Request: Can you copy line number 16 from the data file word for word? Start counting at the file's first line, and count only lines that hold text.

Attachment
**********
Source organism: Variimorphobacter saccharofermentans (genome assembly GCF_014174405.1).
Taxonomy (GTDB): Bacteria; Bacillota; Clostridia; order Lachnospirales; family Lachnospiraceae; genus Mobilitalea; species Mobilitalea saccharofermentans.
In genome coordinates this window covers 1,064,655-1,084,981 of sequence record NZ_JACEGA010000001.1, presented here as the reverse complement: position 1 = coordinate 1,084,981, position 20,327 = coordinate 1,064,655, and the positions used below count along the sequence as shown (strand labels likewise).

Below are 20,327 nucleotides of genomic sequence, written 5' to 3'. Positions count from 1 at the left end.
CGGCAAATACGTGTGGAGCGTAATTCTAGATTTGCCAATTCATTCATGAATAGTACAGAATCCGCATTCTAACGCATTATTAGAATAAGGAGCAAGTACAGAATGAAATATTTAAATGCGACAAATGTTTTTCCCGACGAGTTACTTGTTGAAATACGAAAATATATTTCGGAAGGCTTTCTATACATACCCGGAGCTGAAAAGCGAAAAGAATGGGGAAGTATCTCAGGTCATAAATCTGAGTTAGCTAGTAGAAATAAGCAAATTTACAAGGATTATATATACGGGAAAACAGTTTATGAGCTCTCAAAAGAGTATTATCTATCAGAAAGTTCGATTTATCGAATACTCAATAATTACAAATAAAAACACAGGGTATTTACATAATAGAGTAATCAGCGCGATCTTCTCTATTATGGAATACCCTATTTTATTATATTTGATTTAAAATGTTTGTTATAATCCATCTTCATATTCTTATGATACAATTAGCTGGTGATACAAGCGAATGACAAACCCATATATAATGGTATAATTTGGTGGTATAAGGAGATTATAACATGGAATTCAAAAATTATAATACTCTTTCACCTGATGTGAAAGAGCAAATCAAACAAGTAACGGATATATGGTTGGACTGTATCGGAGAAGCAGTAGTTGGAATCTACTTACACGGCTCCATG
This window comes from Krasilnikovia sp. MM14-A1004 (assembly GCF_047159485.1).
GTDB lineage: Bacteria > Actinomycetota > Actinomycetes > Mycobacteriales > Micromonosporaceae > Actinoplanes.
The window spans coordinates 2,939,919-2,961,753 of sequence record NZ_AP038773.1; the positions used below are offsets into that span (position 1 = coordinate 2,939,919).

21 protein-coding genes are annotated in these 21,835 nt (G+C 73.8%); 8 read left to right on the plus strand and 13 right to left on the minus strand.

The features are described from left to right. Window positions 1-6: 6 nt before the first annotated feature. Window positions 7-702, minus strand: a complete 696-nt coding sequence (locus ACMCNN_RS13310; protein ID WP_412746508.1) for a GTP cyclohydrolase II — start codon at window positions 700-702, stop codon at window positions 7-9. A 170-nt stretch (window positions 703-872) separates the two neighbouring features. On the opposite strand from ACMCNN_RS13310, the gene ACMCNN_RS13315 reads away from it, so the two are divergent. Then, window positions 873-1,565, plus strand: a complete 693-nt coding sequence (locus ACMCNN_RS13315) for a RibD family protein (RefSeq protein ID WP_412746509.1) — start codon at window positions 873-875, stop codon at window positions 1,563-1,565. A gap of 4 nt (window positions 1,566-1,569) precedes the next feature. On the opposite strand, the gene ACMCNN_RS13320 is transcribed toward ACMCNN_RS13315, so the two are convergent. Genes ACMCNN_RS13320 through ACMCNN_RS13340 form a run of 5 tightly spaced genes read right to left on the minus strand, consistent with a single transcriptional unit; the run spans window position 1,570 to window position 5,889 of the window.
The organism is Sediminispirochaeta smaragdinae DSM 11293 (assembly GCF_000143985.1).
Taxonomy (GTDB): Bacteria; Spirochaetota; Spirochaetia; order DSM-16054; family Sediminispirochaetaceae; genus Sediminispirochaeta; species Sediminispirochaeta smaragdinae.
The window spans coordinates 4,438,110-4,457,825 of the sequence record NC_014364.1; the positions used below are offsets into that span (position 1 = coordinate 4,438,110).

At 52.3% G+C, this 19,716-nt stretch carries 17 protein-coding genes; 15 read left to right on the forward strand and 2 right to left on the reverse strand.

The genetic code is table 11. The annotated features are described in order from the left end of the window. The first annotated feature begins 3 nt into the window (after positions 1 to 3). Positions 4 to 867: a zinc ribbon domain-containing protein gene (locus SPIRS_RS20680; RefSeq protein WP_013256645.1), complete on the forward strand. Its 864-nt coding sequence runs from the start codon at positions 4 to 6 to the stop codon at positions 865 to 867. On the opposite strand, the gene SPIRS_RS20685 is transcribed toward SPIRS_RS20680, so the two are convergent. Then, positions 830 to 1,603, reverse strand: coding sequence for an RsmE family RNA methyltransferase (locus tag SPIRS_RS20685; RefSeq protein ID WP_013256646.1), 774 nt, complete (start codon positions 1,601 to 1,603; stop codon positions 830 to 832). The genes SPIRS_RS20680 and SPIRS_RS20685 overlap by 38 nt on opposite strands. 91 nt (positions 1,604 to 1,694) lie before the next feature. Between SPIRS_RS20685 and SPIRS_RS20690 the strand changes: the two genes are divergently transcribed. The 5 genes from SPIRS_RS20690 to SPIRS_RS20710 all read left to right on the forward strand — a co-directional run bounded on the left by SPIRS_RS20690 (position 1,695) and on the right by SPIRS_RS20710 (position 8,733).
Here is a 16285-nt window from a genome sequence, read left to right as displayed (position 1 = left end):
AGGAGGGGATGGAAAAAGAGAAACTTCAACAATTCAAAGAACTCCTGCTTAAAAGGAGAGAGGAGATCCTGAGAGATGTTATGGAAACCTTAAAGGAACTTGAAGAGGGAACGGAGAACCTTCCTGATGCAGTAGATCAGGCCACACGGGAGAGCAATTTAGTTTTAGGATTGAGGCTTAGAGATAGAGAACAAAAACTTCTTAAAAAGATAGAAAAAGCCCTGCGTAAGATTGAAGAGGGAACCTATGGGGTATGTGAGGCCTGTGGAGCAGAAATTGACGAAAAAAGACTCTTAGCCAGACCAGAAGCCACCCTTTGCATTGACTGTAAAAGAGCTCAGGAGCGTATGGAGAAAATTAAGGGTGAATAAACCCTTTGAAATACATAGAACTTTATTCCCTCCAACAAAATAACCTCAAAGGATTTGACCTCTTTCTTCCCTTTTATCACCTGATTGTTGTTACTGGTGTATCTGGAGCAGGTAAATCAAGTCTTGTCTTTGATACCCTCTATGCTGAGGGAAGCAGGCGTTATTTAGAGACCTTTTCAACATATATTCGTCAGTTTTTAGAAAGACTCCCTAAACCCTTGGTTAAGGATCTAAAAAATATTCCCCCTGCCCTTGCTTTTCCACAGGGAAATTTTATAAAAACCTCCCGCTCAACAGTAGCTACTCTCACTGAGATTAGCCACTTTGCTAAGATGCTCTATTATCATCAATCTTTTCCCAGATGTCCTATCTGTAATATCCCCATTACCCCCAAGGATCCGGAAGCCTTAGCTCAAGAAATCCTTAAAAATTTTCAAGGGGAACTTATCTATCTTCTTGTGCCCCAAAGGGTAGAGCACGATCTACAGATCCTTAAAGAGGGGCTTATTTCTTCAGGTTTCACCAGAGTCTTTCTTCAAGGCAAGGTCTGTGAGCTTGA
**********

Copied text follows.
Here is a 16285-nt window from a genome sequence, read left to right as displayed (position 1 = left end):